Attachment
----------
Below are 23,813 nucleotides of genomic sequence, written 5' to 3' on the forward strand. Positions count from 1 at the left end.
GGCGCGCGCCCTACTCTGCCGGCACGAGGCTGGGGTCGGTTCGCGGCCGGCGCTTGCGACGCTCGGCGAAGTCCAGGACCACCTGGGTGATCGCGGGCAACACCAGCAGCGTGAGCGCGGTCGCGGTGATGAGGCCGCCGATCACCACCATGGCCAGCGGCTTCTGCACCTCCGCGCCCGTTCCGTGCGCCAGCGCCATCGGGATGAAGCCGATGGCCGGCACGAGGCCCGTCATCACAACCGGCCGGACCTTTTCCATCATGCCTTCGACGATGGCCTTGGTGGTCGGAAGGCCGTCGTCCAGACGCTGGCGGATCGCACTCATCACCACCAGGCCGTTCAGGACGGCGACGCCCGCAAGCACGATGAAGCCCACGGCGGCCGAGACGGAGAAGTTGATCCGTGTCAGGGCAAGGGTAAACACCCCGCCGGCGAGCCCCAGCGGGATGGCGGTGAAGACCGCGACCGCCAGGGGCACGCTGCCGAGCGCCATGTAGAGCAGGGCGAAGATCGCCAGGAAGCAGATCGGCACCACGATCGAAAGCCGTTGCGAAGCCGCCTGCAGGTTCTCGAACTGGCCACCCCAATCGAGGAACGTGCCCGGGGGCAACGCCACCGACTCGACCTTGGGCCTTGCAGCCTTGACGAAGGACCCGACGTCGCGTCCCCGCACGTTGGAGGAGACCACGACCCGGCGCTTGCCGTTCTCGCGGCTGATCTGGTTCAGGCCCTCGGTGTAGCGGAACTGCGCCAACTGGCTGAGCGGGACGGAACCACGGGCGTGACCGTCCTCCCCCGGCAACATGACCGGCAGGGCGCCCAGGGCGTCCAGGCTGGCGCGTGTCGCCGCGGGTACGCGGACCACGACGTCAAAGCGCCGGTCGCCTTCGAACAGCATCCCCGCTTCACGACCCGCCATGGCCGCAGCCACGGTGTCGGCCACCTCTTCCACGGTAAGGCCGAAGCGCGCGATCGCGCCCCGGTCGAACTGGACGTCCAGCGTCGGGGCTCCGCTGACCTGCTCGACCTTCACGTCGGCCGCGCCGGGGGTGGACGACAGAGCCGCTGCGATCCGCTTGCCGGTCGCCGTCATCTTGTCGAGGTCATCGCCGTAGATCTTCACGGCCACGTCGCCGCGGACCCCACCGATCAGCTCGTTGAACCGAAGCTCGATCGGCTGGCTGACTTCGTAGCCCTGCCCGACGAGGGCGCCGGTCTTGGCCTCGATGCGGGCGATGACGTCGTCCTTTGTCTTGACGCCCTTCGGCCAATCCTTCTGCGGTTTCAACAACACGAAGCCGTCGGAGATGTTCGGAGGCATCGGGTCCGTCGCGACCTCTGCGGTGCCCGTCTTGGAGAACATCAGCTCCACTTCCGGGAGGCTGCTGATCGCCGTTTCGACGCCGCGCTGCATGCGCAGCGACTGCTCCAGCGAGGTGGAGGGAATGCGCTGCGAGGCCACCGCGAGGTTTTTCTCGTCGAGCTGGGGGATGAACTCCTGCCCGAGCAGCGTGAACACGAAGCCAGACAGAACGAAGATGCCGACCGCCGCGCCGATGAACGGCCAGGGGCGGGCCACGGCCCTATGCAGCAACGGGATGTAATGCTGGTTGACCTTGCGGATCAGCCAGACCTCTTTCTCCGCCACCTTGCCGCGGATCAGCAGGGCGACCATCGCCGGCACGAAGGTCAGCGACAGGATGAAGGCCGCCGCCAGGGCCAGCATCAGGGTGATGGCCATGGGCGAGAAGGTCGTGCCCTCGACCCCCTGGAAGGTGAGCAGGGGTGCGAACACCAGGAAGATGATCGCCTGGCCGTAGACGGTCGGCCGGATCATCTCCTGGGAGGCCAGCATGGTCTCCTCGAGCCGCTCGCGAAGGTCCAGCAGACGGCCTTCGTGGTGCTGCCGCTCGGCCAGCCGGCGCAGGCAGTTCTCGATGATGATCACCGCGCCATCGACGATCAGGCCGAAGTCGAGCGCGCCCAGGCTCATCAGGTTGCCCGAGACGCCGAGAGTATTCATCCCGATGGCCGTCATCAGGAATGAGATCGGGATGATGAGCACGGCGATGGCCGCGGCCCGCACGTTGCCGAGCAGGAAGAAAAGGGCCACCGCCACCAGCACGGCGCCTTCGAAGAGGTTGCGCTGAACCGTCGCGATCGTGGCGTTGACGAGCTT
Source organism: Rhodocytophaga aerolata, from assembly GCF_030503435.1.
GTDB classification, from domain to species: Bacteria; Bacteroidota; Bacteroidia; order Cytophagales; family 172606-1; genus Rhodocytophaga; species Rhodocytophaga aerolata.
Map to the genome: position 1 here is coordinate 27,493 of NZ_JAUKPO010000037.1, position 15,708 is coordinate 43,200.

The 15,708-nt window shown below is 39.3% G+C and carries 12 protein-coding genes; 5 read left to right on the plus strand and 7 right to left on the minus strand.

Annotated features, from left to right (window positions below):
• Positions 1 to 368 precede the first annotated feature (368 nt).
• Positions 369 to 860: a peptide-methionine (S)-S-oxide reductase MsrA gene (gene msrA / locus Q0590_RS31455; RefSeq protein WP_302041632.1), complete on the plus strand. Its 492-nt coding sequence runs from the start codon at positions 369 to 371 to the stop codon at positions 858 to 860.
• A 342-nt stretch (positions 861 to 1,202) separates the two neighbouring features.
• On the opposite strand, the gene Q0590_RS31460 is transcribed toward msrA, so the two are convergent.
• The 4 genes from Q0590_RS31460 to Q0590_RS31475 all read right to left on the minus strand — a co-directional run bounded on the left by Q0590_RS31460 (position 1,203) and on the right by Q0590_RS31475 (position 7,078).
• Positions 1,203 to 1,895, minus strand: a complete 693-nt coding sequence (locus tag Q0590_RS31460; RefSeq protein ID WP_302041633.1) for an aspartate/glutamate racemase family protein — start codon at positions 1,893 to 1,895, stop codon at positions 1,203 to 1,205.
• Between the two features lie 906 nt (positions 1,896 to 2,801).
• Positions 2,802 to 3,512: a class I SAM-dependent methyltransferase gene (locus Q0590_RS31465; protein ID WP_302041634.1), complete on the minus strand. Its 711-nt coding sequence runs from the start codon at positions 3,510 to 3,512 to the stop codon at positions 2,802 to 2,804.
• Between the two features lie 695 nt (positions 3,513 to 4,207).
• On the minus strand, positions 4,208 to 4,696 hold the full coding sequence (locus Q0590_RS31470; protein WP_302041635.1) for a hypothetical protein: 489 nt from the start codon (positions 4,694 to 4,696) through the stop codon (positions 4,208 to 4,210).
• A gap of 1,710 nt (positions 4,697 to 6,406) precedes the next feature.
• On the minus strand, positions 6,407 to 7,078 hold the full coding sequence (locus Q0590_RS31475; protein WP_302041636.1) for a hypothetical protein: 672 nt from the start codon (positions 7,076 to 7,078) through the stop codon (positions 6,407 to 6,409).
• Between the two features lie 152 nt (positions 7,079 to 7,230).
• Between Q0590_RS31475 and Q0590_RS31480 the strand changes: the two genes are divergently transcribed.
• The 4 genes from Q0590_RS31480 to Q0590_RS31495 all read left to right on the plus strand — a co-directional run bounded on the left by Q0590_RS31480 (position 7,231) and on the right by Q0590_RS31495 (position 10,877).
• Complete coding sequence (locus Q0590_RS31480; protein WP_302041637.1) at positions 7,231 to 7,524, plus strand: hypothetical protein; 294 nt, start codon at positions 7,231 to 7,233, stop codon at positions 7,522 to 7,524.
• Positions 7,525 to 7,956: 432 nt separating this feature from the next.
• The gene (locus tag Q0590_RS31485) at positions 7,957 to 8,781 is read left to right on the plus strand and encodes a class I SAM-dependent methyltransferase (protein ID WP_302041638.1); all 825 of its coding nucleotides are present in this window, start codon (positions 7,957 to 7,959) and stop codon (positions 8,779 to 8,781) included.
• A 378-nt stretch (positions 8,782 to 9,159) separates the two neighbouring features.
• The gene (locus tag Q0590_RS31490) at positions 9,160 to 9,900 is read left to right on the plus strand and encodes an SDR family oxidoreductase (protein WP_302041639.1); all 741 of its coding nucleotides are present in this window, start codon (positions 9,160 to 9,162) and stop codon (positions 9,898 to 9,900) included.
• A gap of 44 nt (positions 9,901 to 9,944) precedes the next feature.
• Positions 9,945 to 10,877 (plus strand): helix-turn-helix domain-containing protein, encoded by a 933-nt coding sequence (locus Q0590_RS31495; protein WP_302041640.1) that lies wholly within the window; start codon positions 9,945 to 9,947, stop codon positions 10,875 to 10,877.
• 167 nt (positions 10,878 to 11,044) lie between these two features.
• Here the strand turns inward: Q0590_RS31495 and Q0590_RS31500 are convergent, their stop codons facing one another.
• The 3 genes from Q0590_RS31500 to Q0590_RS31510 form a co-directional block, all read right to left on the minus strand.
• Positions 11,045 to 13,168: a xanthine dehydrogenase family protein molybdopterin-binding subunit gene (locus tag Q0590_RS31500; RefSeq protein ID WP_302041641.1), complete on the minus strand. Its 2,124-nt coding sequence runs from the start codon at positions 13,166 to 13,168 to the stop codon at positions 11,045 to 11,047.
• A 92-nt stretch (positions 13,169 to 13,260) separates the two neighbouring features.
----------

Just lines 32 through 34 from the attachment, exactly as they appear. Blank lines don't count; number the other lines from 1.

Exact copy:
• The 3 genes from Q0590_RS31500 to Q0590_RS31510 form a co-directional block, all read right to left on the minus strand.
• Positions 11,045 to 13,168: a xanthine dehydrogenase family protein molybdopterin-binding subunit gene (locus tag Q0590_RS31500; RefSeq protein ID WP_302041641.1), complete on the minus strand. Its 2,124-nt coding sequence runs from the start codon at positions 13,166 to 13,168 to the stop codon at positions 11,045 to 11,047.
• A 92-nt stretch (positions 13,169 to 13,260) separates the two neighbouring features.